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Kristina Hannam

Associate Professor of Biology
Integrated Science Center 259

Dr. Kristina Hannam has been a member of the Geneseo faculty since 2001.

See below for information about research, succeeding in class, and requests for letters of recommendation or references for jobs.

Office Hours Fall 2020


  • M 10:00-11:00am
  • T 9:30-10:30am
  • T 10:30-11:15am BIOL 305 only
  • T 2:30-3:45pm BIOL 338 only
  • W 11:30am-12:30pm BIOL 339 only

More Information


The current research in my lab is focused on questions related to vocal and auditory animal communication and ecology.  In particular we are interested in how human-caused habitat change, urbanization and anthropogenic noise impact animal communication.  Recent studies in collaboration with my undergraduate student researchers have focused on how local bird species alter their songs in response to anthropogenic noise, how other local species use winter calling behavior in foraging contexts and when faced with anthropogenic noise, how local soundscapes differ across seasons and in response to anthropogenic noise, and how we can characterize local habitats by their soundscapes.  We record individual animals and soundscapes in the field, and analyze the recordings in the lab using the sound analysis program Raven, R and GIS.  

For a general understanding of how our research projects connect to wider issues of anthropogenic noise and humans' place in the environment, check out this video on YouTube "How to Find Silence in a Noisy World"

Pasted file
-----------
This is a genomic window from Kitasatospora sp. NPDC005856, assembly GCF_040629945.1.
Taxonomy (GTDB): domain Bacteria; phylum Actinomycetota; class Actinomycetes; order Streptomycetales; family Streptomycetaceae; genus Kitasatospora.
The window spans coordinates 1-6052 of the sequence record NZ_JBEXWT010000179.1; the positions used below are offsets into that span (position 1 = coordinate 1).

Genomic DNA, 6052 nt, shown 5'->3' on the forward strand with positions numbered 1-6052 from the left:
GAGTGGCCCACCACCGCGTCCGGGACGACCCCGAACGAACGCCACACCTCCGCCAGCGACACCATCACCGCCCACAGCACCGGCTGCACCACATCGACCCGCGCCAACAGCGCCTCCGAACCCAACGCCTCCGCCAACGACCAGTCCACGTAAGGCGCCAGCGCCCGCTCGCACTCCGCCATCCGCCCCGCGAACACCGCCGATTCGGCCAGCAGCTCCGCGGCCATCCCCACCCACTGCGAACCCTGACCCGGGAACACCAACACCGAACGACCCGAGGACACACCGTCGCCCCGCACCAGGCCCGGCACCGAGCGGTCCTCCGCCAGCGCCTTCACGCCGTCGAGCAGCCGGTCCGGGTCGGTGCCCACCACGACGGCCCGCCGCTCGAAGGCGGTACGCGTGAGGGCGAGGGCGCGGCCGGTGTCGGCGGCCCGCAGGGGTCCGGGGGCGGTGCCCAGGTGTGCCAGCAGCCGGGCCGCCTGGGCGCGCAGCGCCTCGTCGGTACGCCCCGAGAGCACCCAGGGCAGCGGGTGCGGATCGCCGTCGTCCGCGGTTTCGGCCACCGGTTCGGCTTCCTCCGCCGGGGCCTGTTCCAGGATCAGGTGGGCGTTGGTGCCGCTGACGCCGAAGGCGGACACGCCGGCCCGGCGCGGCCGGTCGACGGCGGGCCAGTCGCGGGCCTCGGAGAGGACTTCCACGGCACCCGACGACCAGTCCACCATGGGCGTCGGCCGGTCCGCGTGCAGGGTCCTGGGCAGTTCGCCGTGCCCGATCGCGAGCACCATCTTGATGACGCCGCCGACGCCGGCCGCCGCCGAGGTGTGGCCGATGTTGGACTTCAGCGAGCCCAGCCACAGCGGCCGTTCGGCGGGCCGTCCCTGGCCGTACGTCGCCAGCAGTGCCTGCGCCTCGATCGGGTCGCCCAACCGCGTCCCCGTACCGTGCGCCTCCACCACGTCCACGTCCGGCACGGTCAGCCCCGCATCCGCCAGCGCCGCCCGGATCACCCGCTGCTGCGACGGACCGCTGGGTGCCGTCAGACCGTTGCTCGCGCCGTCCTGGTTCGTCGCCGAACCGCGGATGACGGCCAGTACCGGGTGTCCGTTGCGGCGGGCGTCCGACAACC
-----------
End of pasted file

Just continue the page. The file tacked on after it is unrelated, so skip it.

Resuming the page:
If you are interested in participating in research in my lab, there are several current projects.  Applications for fall 2020 are due by 25 Aug 2020, but there should be openings in the future.  All students working on research in my lab work in pairs.

PROJECTS - Ongoing and possible

1- Highway roadsides as critical habitat for amphibians. Ponds on the side of the road provide potential habitat for breeding amphibians, in this study we are assessing highway roadsides as habitat through the use of acoustic monitoring. 

2 - Using acoustic recordings to monitor singing insects. Multiple questions can be studied with singing insects including the Acoustic Niche Hypothesis, and the impact of road noise on singing insects.

Testing the Acoustic Niche Hypothesis (ANH) - The ANH proposes that  in a mature ecosystems, species will avoid competition by singing at unique frequencies at unique times. It also suggests more mature ecosystems will show distinct partitioning of the frequencies used for communication, while young/disturbed ecosystems will show more overlapping use of frequencies by species. 

Testing the impact of road noise. While the adaptive response of singing birds to anthropogenic noise has been well documented, singing insects have been mostly overlooked. This project would investigate insect population responses to anthropogenic traffic noise

3 - Seasonal Change in Soundscapes - We are in the second year of recording and analyzing forest plots in a transect from urban Rochester to rural Livingston county to understand how landscape characteristics - including proximity to the anthropogenic noise of roads, forest plot size, and season are reflected in the soundscapes of those forest plots. This project has opportunities for field recording and lab analysis of soundscapes during the 2018-19 school year.

4 - Other projects using other vocalizing species: insects, amphibians, mammals are possible - come to me with your ideas (I have a few ideas too).

The first step in participating in research in my lab requires completing and returning this research application via email.